2015 was the year of the mart.
Bar a little slip in prices in November, it was plain sailing for most of the year.
Looking into my own affairs on the land, I saw very little of the meat factory in 2015, choosing instead to sell stock early, and sell them at the mart.
I avoided the factory the way Joan Burton now probably avoids small boats (after the Tanaiste fell out of a boat in the floods at Thomastown, Co Kilkenny).
Suckler farmers I spoke to over Christmas were pleased enough with the weanling trade in the marts, even if prices did weaken as the year came to a close.
And as for dairy farmers, from the dropped calf to the dry cow, the mart was very kind to them in 2015, even if the milk cheque deteriorated as the year went on.
Hardship last year was confined to those trying to buy stock. That was where the real pain and suffering could be found.
But that was 2015.
This is a new year and in the words of the famous Senator Ted Kennedy, “the work begins anew”.
The wheel is always turning, and in the mart, the wheel has a nasty habit of turning very quickly.
I was in Bandon mart on Monday to see the first cattle and calf sale of 2016.
Bandon mart had 100 calves on offer, and the calf trade could only be described as ‘flying high’.
At the sale, I met a dairy farmer from nearby Clonakilty who was there to see how the trade would start.
“Most of the calves born on my farm are Hereford, and I’m here to gauge the market, to decide if I should sell my calves after two weeks or hold onto them for a month.
"I have always felt that selling a calf early is a bit like leaving a three-year-old out without a coat.
“Last year was a good year for selling calves, I sold here in Bandon, and they averaged €270 between my heifers and bulls,” the Clonakilty farmer told me.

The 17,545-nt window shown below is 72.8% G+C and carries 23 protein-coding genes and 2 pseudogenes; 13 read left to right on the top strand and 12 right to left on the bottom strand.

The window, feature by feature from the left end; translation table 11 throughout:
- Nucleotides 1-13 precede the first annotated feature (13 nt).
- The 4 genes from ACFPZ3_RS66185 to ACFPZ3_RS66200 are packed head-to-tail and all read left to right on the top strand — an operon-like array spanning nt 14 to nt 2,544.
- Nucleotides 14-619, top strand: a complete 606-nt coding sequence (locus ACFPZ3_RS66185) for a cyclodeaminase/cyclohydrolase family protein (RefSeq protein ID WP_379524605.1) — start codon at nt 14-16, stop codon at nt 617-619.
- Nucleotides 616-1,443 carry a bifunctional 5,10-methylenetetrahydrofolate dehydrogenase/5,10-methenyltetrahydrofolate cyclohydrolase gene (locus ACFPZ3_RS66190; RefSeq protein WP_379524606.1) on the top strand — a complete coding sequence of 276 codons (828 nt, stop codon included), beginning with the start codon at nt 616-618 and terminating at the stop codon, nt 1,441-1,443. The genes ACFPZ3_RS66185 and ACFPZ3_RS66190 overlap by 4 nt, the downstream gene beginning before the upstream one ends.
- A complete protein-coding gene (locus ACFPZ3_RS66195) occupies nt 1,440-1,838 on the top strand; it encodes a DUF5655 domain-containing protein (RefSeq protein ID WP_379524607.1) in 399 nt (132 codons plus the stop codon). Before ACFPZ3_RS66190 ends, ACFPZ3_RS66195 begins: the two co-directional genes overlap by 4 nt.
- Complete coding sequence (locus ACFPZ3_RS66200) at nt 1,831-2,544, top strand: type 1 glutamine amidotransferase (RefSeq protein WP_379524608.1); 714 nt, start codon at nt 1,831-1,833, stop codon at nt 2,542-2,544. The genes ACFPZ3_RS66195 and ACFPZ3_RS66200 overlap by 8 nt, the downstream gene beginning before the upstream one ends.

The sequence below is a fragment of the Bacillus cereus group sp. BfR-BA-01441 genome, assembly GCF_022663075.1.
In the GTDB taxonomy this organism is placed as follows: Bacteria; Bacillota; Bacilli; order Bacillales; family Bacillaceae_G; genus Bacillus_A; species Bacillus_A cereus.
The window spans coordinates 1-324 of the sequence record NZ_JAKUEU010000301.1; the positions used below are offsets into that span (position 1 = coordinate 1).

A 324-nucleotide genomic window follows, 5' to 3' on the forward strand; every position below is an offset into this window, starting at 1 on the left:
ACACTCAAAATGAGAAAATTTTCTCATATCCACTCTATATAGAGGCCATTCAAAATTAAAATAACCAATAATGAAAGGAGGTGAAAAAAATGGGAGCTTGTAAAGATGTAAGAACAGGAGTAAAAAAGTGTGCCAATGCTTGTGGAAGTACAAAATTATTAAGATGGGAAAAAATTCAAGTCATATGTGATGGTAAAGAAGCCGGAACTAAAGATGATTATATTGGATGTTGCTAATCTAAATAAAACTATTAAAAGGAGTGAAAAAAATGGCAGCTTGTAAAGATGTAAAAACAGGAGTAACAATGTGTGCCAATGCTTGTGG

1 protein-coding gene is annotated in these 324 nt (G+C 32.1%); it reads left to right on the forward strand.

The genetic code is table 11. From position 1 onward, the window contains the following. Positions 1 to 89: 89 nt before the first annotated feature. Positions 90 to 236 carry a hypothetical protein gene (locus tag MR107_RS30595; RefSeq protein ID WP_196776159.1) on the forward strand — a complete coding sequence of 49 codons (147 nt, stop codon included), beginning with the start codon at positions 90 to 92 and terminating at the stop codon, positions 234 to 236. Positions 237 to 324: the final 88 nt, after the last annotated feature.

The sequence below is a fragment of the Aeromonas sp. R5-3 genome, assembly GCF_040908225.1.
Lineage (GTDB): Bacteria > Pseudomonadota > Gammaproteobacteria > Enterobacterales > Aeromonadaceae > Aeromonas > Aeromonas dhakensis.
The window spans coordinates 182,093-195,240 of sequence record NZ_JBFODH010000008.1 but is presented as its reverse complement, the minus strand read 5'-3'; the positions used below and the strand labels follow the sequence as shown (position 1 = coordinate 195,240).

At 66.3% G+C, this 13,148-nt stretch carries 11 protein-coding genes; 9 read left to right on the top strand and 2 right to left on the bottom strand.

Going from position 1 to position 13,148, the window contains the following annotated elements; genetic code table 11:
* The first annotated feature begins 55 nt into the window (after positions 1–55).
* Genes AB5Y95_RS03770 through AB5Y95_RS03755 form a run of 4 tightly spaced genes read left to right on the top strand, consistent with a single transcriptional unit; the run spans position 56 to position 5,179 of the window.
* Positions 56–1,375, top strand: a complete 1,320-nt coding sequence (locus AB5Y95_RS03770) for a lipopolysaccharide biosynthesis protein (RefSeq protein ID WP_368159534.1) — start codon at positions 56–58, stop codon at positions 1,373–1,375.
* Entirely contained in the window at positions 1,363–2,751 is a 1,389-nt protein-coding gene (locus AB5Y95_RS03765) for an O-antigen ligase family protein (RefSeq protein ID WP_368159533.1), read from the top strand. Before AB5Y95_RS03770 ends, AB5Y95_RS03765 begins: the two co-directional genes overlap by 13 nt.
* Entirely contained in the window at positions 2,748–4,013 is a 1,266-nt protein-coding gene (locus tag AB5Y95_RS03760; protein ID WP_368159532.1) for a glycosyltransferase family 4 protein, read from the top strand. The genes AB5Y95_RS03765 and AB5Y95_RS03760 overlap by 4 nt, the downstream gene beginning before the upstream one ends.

Space, of course, could well be a determining factor this year on dairy farms where calves are appearing, with many farmers’ expansion plans perhaps not stretching as far as extra calf pens.
And in Bandon on Monday, space was also an issue, in the ring itself. It was a full house, between buyers and onlookers. Calf buyers were out in force.
The first animal of 2016 sold at the mart was a month old Hereford bull calf.
He made €240. Later on, Hereford bull and heifer calves soared to over €400, as buyers became anxious for numbers.
A month-old Limousin on Monday fetched €510.
Month old Friesian bull calves on Monday went, for the most part, from €100 up to about €180.
“That was a very good sale of calves,” I mentioned to a farmer, as I left the ring later in the day.
“It was better than very good,” he replied. And how right he was.
Looking at larger cattle, as you would expect for the opening sale of the new year, it was a tidy affair, with prices remaining as steady as they were before we took our Christmas break.
No Breed Sex Weight €
4 Sim steers 503kg 1045
4 Fr steers 330kg 570
1 BB steer 300kg 720
4 Fr steers 620kg 1050
1 Fr cow 785kg 1060
1 AA cow 550kg 650
1 Fr cow 710kg 885
In Bandon on Monday, dry cows sold from €80 under to €275 with the kilo.
I went to Corrin mart on Tuesday, there is no stopping me this year.
I met mart manager Sean Leahy after the cattle sale had ended, and asked him about the trade on Tuesday, and also about the year gone by.
No Breed Sex Weight €
2 Hr steers 527kg 975
1 Lm heifer 568kg 1130
1 Hr heifer 556kg 1075
1 Fr heifer 520kg 890
1 Hr heifer 532kg 1060
1 Fr cow 596kg 670
1 Fr cow 622kg 660
“We had a good number of cattle here today. A nice few bullocks and heifers and a good supply of dry cows. And as you saw yourself, the trade was very lively as we begin the new year,” Sean said.
“Looking back to last year,” Sean added, “2015 could only be described as a very positive year in the mart.
Numbers of stock were up and good prices were maintained throughout the year. Store cattle in general here for 2015 were up €120 a head on 2014 prices.”
Finally this week, we go to Kanturk mart, where on Tuesday evening, mart manager Seamus O’Keeffe gave us this report following a day of cattle trading.
“We had our first sale of 2016 today and hit the ground running, with over 100 cattle on offer. With the first calves of the year on offer, we also had dairy stock along with our usual offerings. Buyers were plentiful, with the ring full at all times.”
No Breed Sex Weight €
2 Lm steers 650kg 1140
4 BB steers 580kg 1080
2 Lm steers 517kg 1040
4 Fr steers 560kg 1020
1 AA steer 695kg 990
1 AA heifer 770kg 1390
1 Fr cow 685kg 830
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